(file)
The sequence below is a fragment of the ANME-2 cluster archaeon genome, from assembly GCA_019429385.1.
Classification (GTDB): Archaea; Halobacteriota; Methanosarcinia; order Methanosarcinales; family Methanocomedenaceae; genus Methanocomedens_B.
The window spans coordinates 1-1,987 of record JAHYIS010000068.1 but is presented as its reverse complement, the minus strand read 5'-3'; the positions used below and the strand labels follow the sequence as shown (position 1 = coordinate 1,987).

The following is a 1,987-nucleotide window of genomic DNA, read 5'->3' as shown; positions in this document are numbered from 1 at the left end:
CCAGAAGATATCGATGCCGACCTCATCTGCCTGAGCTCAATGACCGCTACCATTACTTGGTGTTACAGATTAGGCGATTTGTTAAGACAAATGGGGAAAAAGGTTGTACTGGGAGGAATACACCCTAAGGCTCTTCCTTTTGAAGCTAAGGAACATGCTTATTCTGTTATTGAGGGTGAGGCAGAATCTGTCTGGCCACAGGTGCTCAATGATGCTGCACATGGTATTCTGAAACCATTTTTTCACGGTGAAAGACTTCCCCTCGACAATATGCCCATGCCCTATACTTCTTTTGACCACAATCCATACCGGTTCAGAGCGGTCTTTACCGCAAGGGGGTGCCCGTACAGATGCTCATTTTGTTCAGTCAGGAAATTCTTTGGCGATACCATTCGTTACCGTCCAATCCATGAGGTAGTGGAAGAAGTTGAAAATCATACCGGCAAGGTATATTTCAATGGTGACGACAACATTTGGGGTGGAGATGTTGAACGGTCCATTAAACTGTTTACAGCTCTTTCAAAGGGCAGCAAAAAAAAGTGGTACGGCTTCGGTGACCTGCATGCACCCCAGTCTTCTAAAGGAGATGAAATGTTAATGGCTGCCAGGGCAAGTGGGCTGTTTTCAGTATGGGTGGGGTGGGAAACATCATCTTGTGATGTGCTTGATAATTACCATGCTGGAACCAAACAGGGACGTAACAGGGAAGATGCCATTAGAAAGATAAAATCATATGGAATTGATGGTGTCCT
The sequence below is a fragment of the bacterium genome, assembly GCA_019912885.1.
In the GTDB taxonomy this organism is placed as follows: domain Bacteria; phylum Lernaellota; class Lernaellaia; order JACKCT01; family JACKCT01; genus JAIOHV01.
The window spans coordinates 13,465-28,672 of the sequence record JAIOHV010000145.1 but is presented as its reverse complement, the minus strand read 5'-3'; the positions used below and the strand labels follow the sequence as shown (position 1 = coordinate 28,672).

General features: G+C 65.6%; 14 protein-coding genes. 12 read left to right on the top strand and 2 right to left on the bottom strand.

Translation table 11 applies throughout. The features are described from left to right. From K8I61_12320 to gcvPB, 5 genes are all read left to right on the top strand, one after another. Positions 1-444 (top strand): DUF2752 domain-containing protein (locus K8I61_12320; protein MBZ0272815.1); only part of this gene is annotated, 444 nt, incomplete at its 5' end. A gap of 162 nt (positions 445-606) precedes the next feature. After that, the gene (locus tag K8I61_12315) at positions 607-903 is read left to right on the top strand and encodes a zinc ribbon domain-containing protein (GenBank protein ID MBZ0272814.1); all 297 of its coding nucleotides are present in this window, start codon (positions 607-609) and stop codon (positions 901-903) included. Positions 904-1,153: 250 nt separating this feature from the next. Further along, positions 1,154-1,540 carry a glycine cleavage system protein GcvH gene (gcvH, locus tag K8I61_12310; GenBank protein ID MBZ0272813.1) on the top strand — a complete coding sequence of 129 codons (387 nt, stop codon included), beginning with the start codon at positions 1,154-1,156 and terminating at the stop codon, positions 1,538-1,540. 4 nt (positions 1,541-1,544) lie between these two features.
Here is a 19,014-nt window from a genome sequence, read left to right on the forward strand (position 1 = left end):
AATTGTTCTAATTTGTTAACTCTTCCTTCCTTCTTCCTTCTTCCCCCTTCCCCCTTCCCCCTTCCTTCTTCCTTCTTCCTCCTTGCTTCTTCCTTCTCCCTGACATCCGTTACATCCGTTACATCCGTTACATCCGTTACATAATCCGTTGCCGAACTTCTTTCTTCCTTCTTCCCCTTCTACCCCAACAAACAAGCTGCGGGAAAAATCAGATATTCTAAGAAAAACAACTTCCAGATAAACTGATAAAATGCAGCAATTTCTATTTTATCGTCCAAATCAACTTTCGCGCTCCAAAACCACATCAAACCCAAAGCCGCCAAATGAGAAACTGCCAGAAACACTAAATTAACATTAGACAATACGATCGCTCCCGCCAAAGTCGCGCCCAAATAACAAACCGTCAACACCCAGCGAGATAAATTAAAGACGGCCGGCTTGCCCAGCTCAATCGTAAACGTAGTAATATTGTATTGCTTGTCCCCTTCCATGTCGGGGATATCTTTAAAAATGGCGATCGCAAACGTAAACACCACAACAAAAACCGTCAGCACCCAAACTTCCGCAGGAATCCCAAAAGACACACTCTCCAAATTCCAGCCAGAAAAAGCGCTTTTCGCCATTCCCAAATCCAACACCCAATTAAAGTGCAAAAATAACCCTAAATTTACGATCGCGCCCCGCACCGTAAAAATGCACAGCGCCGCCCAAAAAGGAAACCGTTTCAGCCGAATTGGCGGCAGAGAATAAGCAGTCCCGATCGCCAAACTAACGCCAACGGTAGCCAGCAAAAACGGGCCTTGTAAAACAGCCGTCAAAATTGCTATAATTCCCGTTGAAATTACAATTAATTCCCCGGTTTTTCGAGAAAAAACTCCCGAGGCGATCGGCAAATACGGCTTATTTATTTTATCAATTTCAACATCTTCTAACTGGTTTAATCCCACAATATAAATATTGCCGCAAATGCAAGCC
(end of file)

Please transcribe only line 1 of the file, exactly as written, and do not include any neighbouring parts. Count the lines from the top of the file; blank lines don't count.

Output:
The sequence below is a fragment of the ANME-2 cluster archaeon genome, from assembly GCA_019429385.1.